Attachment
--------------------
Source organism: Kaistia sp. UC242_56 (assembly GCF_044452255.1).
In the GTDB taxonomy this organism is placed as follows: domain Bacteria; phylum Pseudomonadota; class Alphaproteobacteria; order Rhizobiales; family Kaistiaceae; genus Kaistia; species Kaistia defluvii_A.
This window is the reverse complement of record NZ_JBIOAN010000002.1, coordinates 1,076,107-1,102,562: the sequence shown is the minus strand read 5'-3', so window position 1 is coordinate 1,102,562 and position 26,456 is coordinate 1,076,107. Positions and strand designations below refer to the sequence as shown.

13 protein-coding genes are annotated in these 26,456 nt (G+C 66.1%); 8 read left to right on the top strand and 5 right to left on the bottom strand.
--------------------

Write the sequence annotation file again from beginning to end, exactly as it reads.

Source organism: Kaistia sp. UC242_56 (assembly GCF_044452255.1).
In the GTDB taxonomy this organism is placed as follows: domain Bacteria; phylum Pseudomonadota; class Alphaproteobacteria; order Rhizobiales; family Kaistiaceae; genus Kaistia; species Kaistia defluvii_A.
This window is the reverse complement of record NZ_JBIOAN010000002.1, coordinates 1,076,107-1,102,562: the sequence shown is the minus strand read 5'-3', so window position 1 is coordinate 1,102,562 and position 26,456 is coordinate 1,076,107. Positions and strand designations below refer to the sequence as shown.

13 protein-coding genes are annotated in these 26,456 nt (G+C 66.1%); 8 read left to right on the top strand and 5 right to left on the bottom strand.